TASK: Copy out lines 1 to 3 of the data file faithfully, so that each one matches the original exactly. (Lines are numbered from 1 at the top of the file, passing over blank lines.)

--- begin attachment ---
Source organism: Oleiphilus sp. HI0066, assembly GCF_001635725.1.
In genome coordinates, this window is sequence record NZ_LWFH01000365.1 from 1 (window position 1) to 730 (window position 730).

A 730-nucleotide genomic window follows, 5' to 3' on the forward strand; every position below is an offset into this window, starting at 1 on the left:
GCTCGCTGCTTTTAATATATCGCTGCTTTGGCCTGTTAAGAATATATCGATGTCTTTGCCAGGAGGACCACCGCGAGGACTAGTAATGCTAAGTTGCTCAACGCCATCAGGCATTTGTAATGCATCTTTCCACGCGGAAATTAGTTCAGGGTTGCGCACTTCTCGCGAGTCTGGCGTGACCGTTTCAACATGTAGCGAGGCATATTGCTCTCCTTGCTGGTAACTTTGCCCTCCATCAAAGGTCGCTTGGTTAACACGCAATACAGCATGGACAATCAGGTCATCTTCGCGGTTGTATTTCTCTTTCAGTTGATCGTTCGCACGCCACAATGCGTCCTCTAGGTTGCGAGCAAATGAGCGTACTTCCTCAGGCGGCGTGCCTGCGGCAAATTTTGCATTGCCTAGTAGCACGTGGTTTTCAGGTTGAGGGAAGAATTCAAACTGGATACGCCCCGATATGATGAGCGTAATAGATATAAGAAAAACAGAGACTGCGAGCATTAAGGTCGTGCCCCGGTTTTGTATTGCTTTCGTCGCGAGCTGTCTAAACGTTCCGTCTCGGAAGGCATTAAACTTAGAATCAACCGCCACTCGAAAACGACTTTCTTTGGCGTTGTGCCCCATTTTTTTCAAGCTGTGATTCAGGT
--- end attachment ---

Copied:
Source organism: Oleiphilus sp. HI0066, assembly GCF_001635725.1.
In genome coordinates, this window is sequence record NZ_LWFH01000365.1 from 1 (window position 1) to 730 (window position 730).

A 730-nucleotide genomic window follows, 5' to 3' on the forward strand; every position below is an offset into this window, starting at 1 on the left: